Elsewhere, I have called her works “Tarantinoesque” as a way of dealing with this combination of ironic exaggeration and fascination. But perhaps this is precisely what distinguishes her approach: it breaks a taboo while fascinating us in a dark, sensual way. We can’t control this response; it makes us feel a peculiar kind of degradation. Not the usual authority of artworks, but a contempt we seem to feel in our own flesh. But that also somehow feels good—at least for some. 

 

Vanessa Conte (b. 1977, Yonkers, New York) lives and works in Glendale, California. She holds an MFA from the University of California, Los Angeles, and an MA in Linguistics from California State University in Long Beach. Conte’s work has been shown at JB Jurve, Los Angeles; Hester Gallery, New York; Various Small Fires, Los Angeles; Gavin Brown’s enterprise, New York; Night Gallery, Los Angeles; Ginerva Gambino, Cologne; Commonwealth & Council, Los Angeles; and Delmes & Zander, Cologne, among others. Vanessa Conte published several short stories of corporal punishment fiction using pseudonyms, before releasing Cures for Pouting Girls (New York: Hester, 2016) under her own name. In 2018 she published Heavy Penalties (New York: Random Man, 2018), which consists of a selection of graphite drawings.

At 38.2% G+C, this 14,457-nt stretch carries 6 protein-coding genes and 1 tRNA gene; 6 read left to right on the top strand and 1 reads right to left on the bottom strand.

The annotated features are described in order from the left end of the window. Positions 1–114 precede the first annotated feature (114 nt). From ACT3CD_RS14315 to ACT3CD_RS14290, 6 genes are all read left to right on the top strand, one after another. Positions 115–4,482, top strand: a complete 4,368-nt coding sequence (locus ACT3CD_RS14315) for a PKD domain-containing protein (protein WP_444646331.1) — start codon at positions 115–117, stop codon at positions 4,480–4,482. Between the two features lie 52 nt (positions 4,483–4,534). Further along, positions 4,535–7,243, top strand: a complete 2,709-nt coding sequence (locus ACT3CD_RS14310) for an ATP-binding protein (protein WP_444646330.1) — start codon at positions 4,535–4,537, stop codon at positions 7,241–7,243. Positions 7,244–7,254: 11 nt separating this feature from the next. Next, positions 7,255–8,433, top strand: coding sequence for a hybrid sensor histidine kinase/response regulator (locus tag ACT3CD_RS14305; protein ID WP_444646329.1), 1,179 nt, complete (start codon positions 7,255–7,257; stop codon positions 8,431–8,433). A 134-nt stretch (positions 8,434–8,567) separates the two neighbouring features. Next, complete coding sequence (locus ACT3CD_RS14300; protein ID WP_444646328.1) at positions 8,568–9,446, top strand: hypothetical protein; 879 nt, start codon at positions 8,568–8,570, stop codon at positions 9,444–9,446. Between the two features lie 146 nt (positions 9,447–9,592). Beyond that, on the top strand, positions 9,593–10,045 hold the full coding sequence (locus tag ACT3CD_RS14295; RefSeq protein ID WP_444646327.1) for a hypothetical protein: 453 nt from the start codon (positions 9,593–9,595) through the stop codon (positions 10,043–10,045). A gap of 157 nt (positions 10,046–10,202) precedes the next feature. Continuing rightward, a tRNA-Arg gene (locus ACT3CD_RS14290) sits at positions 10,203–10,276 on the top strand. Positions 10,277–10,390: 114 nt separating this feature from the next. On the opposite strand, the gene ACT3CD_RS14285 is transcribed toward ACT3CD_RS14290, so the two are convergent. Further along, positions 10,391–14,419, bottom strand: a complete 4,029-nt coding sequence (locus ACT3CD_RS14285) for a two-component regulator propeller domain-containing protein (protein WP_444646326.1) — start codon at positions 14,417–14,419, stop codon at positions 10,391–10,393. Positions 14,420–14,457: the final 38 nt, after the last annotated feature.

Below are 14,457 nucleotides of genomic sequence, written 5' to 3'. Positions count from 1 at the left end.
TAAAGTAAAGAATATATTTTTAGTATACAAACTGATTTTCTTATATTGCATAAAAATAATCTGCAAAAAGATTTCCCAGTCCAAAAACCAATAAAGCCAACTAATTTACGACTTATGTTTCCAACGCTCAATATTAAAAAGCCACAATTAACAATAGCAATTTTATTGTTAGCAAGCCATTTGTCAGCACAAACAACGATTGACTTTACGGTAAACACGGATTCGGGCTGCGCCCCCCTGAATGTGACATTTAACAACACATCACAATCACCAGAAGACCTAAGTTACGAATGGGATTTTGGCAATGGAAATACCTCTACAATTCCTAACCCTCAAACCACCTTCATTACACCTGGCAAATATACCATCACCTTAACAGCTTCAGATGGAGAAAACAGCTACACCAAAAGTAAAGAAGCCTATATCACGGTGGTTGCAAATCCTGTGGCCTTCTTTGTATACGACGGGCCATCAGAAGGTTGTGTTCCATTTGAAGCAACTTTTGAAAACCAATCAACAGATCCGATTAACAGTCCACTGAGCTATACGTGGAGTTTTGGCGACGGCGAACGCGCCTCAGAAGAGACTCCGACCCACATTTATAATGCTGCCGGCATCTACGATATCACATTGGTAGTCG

Moritz Scheper is a writer and curator based in Essen, where he works as artistic director at Neuer Essener Kunstverein.

 

Originally published on Mousse 67